For the keen buyer, real estate auctions offer an exciting opportunity. This month, we unpack the advantages and disadvantages of buying (and selling) a property on auction – and how to get the most bang for your buck.
Not all auctions created equal
Justin Clarke, co-founder of Private Property and now Executive Chairman of Wealth Migrate, breaks down the four types of auctions you could find yourself at. First up: Voluntary auctions. “In South Africa there is a growing trend to sell your house through an auctioneer in a voluntary auction,” says Clarke. These types of auctions are typically beneficial to sellers in active markets, since they have a reserve price and the sale is subject to the seller accepting. Clarke points out that, for these reasons, these types of auctions rarely work for the buyer. “The prime purpose is to get a better price for a property by playing buyer against buyer in a live environment,” he explains.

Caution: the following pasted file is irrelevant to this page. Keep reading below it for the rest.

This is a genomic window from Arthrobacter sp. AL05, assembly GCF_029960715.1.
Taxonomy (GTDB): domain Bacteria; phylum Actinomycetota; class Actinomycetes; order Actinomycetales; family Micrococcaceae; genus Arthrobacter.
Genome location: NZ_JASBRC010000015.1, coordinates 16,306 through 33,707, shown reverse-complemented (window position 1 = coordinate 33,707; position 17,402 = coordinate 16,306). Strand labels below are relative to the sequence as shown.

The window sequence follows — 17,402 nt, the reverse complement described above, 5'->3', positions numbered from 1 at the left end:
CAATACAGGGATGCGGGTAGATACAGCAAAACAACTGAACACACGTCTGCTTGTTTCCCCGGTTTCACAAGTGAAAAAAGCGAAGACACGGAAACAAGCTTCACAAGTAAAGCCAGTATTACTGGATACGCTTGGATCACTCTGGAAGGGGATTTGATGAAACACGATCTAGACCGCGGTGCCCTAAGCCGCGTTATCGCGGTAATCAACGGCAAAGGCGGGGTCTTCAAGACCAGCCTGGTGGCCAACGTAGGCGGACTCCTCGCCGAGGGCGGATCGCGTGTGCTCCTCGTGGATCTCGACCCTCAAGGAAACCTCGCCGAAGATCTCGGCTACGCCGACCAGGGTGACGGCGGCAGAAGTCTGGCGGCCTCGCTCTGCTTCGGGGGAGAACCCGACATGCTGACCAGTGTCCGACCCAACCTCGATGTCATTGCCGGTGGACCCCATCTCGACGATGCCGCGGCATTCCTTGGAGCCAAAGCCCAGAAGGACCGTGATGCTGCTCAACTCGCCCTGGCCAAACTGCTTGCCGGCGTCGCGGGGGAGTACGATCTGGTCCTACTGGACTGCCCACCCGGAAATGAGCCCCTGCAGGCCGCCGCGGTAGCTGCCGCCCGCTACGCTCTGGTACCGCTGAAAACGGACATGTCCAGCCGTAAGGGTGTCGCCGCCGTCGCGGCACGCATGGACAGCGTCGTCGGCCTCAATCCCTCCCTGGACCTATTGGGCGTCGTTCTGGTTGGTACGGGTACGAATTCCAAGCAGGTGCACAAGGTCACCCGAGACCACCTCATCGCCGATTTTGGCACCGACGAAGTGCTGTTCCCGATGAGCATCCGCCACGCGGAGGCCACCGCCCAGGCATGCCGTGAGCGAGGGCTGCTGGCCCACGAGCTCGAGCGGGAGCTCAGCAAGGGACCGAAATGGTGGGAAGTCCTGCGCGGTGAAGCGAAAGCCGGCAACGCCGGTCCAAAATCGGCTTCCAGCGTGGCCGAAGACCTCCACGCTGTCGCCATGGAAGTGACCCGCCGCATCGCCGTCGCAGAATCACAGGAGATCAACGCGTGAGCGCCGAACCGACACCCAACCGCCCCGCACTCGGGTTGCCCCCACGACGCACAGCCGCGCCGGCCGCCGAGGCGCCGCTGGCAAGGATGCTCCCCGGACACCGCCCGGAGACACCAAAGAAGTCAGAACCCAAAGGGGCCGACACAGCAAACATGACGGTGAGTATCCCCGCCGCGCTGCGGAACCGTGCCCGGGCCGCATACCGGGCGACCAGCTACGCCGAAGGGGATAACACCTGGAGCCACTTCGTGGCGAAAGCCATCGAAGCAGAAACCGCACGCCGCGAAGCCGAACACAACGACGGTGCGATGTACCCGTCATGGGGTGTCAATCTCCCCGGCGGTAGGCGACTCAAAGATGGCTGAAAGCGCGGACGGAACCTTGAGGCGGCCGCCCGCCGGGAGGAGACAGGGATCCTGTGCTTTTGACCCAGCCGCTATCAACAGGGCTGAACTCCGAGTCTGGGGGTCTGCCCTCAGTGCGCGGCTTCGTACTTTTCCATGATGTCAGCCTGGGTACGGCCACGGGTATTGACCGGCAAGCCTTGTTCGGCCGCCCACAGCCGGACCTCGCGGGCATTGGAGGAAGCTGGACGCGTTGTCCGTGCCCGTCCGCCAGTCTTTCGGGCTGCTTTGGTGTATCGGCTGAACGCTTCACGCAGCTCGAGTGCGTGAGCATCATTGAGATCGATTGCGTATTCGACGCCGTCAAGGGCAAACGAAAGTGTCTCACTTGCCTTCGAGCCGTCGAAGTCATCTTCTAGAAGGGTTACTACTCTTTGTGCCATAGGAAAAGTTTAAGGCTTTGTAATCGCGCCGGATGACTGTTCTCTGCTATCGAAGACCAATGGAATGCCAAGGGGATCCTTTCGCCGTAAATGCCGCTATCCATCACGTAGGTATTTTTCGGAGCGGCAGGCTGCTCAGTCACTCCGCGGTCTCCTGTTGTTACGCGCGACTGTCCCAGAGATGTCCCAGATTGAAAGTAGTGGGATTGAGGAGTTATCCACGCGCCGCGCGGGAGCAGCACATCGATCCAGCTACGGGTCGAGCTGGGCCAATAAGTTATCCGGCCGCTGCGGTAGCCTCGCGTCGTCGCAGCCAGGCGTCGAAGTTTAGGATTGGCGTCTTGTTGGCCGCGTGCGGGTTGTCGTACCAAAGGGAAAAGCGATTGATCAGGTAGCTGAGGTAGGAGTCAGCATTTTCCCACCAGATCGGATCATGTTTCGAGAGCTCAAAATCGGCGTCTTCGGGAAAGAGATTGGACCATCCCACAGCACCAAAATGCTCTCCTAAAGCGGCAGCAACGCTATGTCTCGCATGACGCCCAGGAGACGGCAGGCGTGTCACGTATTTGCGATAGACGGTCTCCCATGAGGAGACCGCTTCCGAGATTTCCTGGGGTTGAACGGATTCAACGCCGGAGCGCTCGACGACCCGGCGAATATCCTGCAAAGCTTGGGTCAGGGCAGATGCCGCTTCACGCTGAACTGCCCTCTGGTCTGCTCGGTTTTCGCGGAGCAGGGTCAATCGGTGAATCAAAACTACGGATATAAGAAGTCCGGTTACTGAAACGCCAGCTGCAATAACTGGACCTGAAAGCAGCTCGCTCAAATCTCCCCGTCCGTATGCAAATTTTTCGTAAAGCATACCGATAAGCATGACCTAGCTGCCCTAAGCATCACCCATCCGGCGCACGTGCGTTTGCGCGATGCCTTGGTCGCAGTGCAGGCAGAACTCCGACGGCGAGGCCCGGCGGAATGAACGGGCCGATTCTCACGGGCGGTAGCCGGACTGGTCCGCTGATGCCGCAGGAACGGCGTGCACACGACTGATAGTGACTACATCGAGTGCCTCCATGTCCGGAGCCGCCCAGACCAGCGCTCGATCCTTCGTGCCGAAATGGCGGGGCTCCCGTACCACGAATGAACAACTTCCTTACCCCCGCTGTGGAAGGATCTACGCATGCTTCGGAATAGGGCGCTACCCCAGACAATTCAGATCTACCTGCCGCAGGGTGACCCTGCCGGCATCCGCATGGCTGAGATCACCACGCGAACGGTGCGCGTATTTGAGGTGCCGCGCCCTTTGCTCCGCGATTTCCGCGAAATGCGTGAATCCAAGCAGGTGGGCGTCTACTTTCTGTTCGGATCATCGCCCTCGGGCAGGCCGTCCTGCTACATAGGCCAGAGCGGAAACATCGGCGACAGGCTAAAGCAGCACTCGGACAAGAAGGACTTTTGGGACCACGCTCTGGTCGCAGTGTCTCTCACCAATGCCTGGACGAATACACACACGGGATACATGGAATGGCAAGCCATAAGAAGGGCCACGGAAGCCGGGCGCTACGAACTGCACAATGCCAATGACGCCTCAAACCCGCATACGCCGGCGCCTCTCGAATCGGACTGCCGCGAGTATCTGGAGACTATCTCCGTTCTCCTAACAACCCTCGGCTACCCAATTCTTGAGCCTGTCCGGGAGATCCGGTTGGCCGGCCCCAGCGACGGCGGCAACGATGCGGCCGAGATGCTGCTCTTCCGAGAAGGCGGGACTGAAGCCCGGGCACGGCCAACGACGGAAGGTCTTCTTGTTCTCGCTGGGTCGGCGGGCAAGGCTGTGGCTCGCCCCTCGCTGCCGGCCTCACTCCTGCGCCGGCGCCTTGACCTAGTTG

The second type of auction is the bank auction. These auctions are organised by the bank when the distressed seller, significantly in arrears on bond repayments, is given an ultimatum to sell at auction. The bid is subject to the bank’s approval. “In this case, most of the properties are sold at a discount and the bond holder agrees to write off the shortfall in the outstanding bond,” Clarke explains. Buying from a bank auction therefore offers buyers a good chance at picking a property up at a bargain price. In addition to this, the buyer is getting all the benefits in terms of warranties. The seller is also responsible for the payment of all rates and taxes upon selling.
“The ultimate source of great value property is of course the sheriff auctions,” Clarke explains. There are several reasons for this. These auctions are typically not widely advertised, leading to a poor turnout. “In most cases the only party at the auction is the bank,” says Clarke. These auctions often end up in a situation where the bank offers a massive discount – around 50% of the value – in order to get the deal done. Sheriff auctions take place when the bank has been unsuccessful in rehabilitating the bond holder and are unable to recover their funds.